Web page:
Ask Wayne Grimditch of Lighthouse Point, Fla., to list his accomplishments in water skiing that gave him the greatest measure of satisfaction and he understandably hesitates as his mind searches through a 15-year career studded with highlights. Then he names them:
Jumping 169 feet for a new world record in 1972.
Winning the world tricks title in 1973.
Topping 180 feet for another world jumping record in 1975.
Competing in the 1972 Olympic Games in Germany as one of only two male water skiers selected from the U.S. for the demonstration sport.
In any evaluation of Wayne's career, those accomplishments would surely rank high, but there are others, which together stamp Wayne Grimditch as one of America's all-time great water skiers.
Wayne Prefers to be remembered as a good three-event water skiing competitor, which he was, but his most spectacular accomplishments were in jumping.
He is the only skier ever to hold jumping records in the Junior Boy's, Boy's and Men's Division at the same time. When he leaped 169 feet in the '72 Masters, his Junior Boys' mark of 102 feet had stood since 1968, and he advanced his Boy's record to 134 feet a few weeks after the Masters.
In all, Wayne set 10 U.S. national jumping records and four world marks. He earned 16 national titles in the three male divisions in which he competed, and he was a member of the U.S. Team in 1969, 1971, 1973 and 1975.
Wayne began tournament skiing in 1963 at the age of eight, and he qualified for his first National Tournament the following year in slalom. He became a three-eventer in 1965, and two years later he won his first national jumping title with victories in jumping and tricks and a third in slalom.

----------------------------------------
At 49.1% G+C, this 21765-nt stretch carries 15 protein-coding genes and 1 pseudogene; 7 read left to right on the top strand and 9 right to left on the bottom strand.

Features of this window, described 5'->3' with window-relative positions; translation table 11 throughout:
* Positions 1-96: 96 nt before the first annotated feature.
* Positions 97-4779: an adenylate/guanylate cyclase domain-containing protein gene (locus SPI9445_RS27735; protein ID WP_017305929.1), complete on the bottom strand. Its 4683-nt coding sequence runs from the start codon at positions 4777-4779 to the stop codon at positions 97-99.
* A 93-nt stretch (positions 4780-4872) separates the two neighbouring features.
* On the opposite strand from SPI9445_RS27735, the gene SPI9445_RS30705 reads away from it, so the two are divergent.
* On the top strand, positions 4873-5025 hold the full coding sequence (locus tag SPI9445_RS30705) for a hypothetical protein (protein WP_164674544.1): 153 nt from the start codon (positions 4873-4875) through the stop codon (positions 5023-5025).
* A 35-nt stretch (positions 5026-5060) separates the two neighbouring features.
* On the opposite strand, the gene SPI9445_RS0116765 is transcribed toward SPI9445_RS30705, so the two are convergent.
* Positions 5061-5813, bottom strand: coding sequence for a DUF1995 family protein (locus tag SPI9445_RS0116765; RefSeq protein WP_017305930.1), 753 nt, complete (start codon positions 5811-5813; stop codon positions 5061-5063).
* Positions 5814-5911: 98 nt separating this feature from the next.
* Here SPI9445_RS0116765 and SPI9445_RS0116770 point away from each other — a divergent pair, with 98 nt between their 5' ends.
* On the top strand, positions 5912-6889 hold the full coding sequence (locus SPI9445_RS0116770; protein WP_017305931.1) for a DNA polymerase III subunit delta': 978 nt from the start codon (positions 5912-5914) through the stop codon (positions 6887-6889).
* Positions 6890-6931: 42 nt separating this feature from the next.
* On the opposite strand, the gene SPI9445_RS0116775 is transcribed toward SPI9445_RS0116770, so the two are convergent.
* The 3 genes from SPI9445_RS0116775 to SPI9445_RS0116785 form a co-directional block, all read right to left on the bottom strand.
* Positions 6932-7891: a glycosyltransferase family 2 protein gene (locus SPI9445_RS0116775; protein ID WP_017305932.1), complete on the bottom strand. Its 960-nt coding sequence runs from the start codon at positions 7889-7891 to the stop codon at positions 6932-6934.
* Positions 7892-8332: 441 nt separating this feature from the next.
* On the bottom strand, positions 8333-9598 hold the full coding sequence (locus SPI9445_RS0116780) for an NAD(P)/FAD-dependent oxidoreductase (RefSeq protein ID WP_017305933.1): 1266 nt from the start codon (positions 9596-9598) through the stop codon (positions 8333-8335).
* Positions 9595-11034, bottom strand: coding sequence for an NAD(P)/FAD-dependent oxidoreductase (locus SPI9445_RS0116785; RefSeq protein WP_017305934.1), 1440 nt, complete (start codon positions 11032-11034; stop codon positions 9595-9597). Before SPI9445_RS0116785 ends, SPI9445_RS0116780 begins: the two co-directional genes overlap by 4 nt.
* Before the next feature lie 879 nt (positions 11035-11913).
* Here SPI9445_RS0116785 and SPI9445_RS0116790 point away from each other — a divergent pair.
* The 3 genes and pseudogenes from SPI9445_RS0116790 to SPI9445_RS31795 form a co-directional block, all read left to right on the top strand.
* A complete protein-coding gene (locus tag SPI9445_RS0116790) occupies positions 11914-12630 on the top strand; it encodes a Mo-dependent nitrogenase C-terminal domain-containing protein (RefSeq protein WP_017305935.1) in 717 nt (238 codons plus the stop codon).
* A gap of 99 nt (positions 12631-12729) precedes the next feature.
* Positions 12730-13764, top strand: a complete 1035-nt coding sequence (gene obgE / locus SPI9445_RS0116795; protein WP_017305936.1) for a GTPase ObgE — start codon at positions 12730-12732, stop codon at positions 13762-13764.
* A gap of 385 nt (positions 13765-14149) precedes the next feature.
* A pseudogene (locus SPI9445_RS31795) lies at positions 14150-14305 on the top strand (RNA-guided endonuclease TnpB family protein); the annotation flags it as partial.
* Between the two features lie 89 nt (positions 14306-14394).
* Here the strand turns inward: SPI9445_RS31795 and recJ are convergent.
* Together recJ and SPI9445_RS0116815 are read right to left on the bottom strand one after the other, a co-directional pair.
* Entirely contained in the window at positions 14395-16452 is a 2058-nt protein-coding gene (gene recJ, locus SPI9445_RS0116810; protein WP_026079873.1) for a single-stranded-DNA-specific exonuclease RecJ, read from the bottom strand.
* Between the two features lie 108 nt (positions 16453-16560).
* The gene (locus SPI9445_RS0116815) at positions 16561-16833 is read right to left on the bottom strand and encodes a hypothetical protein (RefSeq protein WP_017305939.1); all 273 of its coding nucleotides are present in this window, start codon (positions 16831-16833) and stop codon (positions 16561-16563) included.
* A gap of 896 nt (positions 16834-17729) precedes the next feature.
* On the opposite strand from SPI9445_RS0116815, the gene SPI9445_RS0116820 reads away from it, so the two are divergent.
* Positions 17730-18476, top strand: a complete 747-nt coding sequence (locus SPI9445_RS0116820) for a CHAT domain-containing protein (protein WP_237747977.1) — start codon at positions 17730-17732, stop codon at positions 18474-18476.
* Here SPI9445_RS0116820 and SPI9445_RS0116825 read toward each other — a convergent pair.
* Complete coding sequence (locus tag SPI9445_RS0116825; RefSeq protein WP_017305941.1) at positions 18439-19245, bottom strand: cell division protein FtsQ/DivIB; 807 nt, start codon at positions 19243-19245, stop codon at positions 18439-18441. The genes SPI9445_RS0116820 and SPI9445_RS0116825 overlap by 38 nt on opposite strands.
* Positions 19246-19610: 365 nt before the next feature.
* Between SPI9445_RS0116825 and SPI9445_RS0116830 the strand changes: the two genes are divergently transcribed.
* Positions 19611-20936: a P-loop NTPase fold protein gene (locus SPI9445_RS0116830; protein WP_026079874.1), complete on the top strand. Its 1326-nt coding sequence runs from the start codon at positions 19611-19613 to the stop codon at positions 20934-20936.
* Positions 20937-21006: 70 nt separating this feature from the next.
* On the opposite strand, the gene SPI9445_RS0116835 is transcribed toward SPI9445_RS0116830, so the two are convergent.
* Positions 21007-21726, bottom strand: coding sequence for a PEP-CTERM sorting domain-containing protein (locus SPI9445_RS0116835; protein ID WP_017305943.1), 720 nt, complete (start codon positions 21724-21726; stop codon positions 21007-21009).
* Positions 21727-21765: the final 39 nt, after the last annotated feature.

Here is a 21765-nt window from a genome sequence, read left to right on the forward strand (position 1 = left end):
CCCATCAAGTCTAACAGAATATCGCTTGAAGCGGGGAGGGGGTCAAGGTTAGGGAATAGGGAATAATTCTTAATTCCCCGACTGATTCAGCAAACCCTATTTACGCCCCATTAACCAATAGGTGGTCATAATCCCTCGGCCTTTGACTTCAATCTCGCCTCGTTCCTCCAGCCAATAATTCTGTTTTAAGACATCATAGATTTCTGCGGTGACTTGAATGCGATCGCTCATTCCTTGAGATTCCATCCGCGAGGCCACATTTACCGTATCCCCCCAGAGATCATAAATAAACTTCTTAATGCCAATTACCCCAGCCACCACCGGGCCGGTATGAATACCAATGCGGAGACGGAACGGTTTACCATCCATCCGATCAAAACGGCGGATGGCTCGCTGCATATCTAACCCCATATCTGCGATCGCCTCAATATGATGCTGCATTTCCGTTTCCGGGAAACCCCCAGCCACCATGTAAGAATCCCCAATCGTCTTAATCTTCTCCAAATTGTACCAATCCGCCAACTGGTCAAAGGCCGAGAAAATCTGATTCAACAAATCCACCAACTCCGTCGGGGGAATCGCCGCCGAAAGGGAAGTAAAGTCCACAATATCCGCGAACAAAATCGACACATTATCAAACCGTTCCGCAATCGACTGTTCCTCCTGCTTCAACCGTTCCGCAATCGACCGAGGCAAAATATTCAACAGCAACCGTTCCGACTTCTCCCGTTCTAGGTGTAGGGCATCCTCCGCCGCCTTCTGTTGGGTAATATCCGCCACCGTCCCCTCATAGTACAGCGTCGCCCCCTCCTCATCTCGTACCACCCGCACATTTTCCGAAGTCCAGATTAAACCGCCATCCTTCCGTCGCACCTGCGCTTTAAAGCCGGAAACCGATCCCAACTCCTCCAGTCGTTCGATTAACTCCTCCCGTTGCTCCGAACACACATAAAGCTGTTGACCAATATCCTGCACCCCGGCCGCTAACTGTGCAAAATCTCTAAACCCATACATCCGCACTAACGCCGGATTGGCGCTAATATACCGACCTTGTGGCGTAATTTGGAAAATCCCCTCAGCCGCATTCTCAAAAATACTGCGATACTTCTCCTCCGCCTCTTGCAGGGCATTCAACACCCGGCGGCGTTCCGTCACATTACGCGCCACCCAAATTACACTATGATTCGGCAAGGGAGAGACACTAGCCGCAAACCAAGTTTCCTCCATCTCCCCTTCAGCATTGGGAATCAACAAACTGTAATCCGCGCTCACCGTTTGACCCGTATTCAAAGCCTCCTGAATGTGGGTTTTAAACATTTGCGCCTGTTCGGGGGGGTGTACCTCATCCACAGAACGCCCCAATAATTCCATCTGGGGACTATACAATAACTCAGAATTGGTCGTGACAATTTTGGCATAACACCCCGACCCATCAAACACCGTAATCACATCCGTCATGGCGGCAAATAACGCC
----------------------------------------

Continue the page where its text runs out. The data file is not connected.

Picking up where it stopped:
Wayne by accident became a safety trendsetter in 1966. After he sustained a concussion in jumping practice spill, his father, William H. Grimditch II, insisted that Wayne wear a helmet in any future jumping activity. The helmet became a Grimditch trademark, and before long, young jumpers began imitating him. Today, though not mandatory in the U.S., helmets are considered standard equipment for tournament jumpers.
Wayne became water skiing's No. 1 public relations ambassador in 1978 when sports fans throughout America saw him win the ABC Superstars, a television presentation featuring the country's finest athletes in a variety of sports. The format called for demonstrated skill in sports in which he has participated emphasize the validity of consistent high standing in three years of Superstar competition: Football (Florida AA all-state), soccer basketball, ice skating, snow skiing, rowing, cycling tennis, swimming, weightlifting, bowling, diving, baseball, squash and track and field.
A pioneer in free-style water skiing, Wayne was the first to perform a gainer off the ramp and a 720-degree turn off the ramp in free-style competition.
His training for Superstars performances, beginning in 1975, proved to be a mixed blessing. While he was successful in the Superstars, his change in exercise routine resulted indirectly in a series of injuries that limited his participation in water ski competition to a few cash prize tournaments through 1978 when he began to specialize in television color commentary for the cash prize tour.